Pelton tells Cook “As publisher of Somalia Report, I tracked over 300 kidnap cases every week. As an author with two decades years of experience with groups that kidnap—and as a former hostage held by death squads in Colombia—I don’t like the idea of media self-censorship. Typically large organizations will attempt to strong-arm media outlets using the “for their security” line when an employee is kidnapped. There exists no proof that censorship helps expedite a safe release, and there is no proof that accurate information about a victim harms him. Inaccurate reporting about wealth, religion, political views and affiliations could influence a kidnap victim’s status, because they could be perceived as lying to their captors. But censorship historically has only covered up a host of corporate incompetence and handwringing.
Pelton shares with Cook that “When I was kidnapped in Colombia, I was working for National Geographic and Discovery TV. Both sent out press releases wondering what I was doing there, even though I had assignment letters and contracts with both. When I returned they sent a press person to exploit my successful release. Even though it had been accomplished by my friends and not by any effort on my employer’s part.”
Pelton explains to Cook that “Daniel Pearl, David Rohde, and Richard Engel are examples where their employers tried to keep the news of their kidnapping secret. In many cases, these blackouts are just a bald faced attempt to buy time mitigate bad publicity, reduce financial impact, and hide corporations’ incompetence in their ability to get their employees back. All the kidnappers have to do is use Google and Wikipedia…or ask the victim for information. In the case of Engel, modern social media is not restrained by formal demands for embargoes. The news was out.”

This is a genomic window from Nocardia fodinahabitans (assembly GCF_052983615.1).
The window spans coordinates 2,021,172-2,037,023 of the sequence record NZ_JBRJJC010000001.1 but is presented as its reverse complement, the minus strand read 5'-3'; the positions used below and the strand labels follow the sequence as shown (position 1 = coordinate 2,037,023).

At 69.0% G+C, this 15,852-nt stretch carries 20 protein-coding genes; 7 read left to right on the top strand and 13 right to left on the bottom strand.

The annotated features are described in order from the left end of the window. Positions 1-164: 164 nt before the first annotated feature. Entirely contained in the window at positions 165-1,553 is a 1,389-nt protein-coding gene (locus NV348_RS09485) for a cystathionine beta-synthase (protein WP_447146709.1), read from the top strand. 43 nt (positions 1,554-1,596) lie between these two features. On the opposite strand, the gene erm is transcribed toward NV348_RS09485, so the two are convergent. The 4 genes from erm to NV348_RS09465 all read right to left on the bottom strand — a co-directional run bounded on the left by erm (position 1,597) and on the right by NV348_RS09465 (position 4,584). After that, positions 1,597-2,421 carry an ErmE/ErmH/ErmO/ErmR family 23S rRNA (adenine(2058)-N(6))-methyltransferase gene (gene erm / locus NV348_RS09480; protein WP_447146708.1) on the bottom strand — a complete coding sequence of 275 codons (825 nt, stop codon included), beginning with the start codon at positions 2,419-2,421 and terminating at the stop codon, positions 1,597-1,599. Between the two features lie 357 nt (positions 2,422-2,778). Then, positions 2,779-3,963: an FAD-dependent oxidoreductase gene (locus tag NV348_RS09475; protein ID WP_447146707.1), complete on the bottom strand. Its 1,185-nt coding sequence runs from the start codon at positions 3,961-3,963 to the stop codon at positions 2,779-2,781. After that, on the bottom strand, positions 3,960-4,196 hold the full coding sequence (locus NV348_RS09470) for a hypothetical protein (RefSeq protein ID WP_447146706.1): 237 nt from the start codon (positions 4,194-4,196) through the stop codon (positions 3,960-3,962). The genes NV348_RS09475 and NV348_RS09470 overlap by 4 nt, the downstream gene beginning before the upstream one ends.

Pelton says “As for the blackout protecting corporate interests, it may be telling that Daniel Pearl was murdered despite my attempts to introduce a fellow jihadi to negotiate being rebuffed. Rohde says he simply escaped, but the blackout helped suppress news that his firm had hired the controversial ex-CIA officer and Iran-Contra figure Dewey Clarridge to try to rescue him. And Engel’s kidnap ended with an ambush from a local Islamic militia. There are horror stories from the wives and families of kidnap victims who are ignored, or when desperate for news of their loved ones are told that ‘it is being handled by professionals’ they rarely are”.
“It was over the objections of Engel’s employer NBC News, which had been trying to enforce a media blackout on Engel’s situation“, says Cook. In support of Cook, journalist Andrew Beaujon of Poynter wrote an article about why Gawker honored a blackout for James Foley but not Engel. Gawker reporter Adrian Chen says “Engel’s disappearance had already been widely reported in Turkish media and on Twitter when we reported it, rendering any ‘blackout’ pointless.”
There are not enough eyes and ears on the Moore case. I challenge you to write to the U.S. State Department, and the President of the United States and demand Moores’ rescue.
Article: Michael Drentea